I'm working (again) on the XML Chapter to our upcoming book. The book is all about ASP.NET 2.0, but XML is such an important part of ASP.NET that this chapter gets bigger and bigger. I've been updating it from the original Beta 1 version this last few months and noticed that the namespace qualification for the XmlDataSource is still broken/incomplete as it was last year in September. I talked to a bunch of people at TechEd including a number of very helpful devs and PMs who were very much interested in resolving this issue. However, unfortunately it looks like this'll be one of those features that won't make it into the final, which means one of us will have to write our own.
The basic problem is this (from the book draft):
One unfortunate caveat of the new XmlDataSource is its XPath attribute does not support documents that use namespace qualification. Examples in this chapter use the Books.xml file with a default namespace of http://examples.books.com. It is very common for XML files to use multiple namespaces, including a default namespace. As you learned when you created an XPathDocument and queried it with XPath, the namespace in which an element exists is very important.
The regrettable reality is, there is no way use a namespace qualified XPath expression or to make the XmlDataSource Control aware of a list of prefix/namespace pairs via the XmlNamespaceManager class. However, the XPath function used in the ItemTemplate of the templated DataList control can take a XmlNamespaceManager as its second parameter and query XML returned from the XmlDataSource - as long as the control does not include an XPath attribute with namespace qualification or you can just omit it all together. That said, in order for these examples to work, you must remove the namespaces from your source XML and use XPath queries that include no namespace qualification, as shown in Listing xx-xx.
I was hoping to avoid having any caveats like this in the book, but this one will stay until there's a solution to the problem. It'd be nice if someone (Oleg, kzu, Don, me, you?) could add a namespace-aware XmlDataSource control to the Mvp.Xml project and have it ready by 2.0 ship.
As it is currently, you do this:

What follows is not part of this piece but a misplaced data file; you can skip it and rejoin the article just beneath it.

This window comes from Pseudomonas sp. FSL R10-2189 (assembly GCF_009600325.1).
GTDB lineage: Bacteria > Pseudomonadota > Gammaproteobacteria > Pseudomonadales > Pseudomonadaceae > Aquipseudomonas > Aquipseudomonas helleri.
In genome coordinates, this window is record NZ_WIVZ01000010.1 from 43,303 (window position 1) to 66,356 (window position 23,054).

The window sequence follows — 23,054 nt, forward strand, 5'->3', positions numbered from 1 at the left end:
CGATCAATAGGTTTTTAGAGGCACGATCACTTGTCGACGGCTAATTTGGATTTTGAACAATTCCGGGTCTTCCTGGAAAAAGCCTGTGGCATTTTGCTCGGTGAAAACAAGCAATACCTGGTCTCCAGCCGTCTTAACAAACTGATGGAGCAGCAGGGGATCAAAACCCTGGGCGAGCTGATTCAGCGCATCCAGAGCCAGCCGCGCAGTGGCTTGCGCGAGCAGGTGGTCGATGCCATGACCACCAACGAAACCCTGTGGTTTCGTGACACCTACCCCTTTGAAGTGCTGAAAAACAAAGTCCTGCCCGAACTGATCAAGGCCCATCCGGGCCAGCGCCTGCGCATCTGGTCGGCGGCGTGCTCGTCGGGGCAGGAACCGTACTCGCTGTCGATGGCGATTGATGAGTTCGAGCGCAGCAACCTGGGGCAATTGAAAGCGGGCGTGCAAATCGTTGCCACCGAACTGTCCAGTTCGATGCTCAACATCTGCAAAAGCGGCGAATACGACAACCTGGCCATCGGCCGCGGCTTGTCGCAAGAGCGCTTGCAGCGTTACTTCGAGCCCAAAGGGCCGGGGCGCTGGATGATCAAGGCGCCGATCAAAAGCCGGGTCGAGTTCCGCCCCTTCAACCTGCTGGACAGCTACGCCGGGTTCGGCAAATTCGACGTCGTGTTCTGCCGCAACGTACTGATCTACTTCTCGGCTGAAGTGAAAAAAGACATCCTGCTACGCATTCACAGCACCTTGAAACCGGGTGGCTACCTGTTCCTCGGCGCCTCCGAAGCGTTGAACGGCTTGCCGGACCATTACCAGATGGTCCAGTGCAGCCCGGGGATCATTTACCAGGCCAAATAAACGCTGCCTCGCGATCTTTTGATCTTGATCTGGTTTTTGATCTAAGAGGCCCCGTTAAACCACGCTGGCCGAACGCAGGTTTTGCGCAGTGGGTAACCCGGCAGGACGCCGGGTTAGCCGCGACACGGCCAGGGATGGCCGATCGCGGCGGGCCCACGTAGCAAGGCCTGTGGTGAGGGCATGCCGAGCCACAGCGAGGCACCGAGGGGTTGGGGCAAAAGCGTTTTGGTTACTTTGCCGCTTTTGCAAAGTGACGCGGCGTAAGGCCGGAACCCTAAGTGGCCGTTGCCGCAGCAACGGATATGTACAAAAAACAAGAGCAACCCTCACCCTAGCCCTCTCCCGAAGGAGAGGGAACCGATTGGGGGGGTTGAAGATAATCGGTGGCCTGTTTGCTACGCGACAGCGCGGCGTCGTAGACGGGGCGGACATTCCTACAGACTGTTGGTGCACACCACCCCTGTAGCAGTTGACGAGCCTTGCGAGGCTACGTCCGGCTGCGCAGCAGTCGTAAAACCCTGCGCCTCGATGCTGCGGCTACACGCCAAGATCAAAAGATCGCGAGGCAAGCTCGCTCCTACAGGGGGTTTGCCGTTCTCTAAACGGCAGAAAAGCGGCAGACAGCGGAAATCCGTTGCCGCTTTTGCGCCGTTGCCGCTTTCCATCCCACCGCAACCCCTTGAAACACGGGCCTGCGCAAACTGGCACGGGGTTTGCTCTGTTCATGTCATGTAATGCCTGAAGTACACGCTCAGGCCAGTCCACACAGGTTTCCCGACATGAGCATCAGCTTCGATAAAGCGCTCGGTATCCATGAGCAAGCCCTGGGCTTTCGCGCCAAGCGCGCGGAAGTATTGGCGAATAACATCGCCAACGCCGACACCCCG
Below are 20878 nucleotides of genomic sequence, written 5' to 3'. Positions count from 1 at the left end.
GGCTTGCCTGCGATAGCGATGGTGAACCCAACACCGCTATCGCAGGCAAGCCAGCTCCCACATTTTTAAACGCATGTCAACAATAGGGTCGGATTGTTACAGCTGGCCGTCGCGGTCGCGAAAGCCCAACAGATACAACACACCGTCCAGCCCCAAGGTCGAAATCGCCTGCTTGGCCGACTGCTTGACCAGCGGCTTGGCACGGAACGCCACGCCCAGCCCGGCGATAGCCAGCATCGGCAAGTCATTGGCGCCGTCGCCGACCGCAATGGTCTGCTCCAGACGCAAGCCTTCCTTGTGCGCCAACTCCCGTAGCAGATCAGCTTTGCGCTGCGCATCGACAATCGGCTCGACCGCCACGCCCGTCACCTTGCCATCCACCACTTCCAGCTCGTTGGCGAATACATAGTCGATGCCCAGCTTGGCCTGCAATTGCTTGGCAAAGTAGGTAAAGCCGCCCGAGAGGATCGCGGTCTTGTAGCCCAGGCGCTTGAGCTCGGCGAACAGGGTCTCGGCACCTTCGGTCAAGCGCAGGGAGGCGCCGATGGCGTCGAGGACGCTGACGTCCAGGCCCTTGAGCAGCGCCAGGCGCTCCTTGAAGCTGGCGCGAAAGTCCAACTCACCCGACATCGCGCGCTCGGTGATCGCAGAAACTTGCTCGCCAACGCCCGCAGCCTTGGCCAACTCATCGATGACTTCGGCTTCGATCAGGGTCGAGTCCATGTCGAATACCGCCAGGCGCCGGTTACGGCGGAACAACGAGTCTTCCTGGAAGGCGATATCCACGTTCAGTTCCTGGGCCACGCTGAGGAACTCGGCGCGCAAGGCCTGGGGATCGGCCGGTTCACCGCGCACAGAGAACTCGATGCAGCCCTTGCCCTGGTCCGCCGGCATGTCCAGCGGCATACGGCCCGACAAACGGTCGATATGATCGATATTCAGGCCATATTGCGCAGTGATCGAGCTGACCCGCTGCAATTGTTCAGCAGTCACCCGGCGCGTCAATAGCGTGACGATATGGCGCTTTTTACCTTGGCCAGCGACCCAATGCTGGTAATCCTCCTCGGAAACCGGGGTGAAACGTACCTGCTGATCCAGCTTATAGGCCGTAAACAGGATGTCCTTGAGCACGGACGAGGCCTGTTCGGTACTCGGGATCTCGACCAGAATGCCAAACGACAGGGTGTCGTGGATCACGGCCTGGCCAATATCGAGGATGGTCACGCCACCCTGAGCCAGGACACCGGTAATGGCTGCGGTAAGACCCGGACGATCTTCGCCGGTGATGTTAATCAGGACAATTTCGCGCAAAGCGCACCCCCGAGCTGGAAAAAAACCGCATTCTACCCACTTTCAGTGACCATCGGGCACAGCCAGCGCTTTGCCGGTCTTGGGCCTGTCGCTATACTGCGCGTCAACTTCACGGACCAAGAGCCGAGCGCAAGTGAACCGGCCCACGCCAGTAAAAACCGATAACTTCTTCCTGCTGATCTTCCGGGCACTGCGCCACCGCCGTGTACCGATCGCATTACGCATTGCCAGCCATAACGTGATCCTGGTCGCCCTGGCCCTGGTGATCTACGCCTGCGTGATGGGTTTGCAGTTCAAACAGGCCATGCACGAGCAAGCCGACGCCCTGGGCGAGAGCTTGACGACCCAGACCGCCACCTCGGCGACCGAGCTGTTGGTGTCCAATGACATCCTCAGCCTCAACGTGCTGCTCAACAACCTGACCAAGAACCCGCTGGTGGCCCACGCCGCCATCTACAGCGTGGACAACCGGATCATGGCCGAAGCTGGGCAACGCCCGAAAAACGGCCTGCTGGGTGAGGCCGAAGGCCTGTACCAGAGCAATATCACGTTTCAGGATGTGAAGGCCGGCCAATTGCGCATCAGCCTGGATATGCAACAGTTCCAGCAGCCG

<asp:datalist id="DataList1" DataSourceID="XmlDataSource1" runat="server">
<p><b><%# XPath("author/first-name") %>
wrote <%# XPath("title") %></p>
<asp:xmldatasource id="XmlDataSource1" runat="server"
And the root problem is that the boldfaced xpath expression can't use namespace qualified XPath expressions like //b:bookstore/b:book, because there's no way to pass in an XmlNamespaceManager to the XmlDataSource. Note that this doesn't apply to the TemplatedControl.XPath expression. You CAN pass in an XmlNamespaceManager like this: <%# XPath("b:author/b:first-name", myNamespaceMgr) %>. The only bummer is that there's no completely declarative way to do this; you have to have the XmlNamespaceManager in the code behind.
In an ideal world, there'd be a number of ways to let the XmlDataSource know about namespaces and prefix. Here's some ideas in order of preference:
Any of these would be preferrable to the alternatives, which are, as I seem them:
- Not using documents with namespaces
- Not using the XPath attribute of the XmlDataSource
- Using an XSLT Transformation to strip out namespaces before using the result in the XmlDataSource. Yikes.
It's a bummer, because, in my opinion, if you're using Xml without namespaces then you're just pushing around less-than/greater-than delimited files. Considering that so much effort was put into making schemas for most (all?) the ASP.NET config files and such, it's a shame if a control shipped without support for Xml Namespaces.
We're making the book very approachable for the beginner and intermediate dev, but there will be call-outs with gotchas like this that will hopefully save the advanced developer a lot of time. Also, if you're an advanced 1.1 dev, there is a lot of direct "it used to work like this, be careful because now..." exploration. I hope it'll save you time. It should be in bookstores just before ASP.NET 2.0 itself is.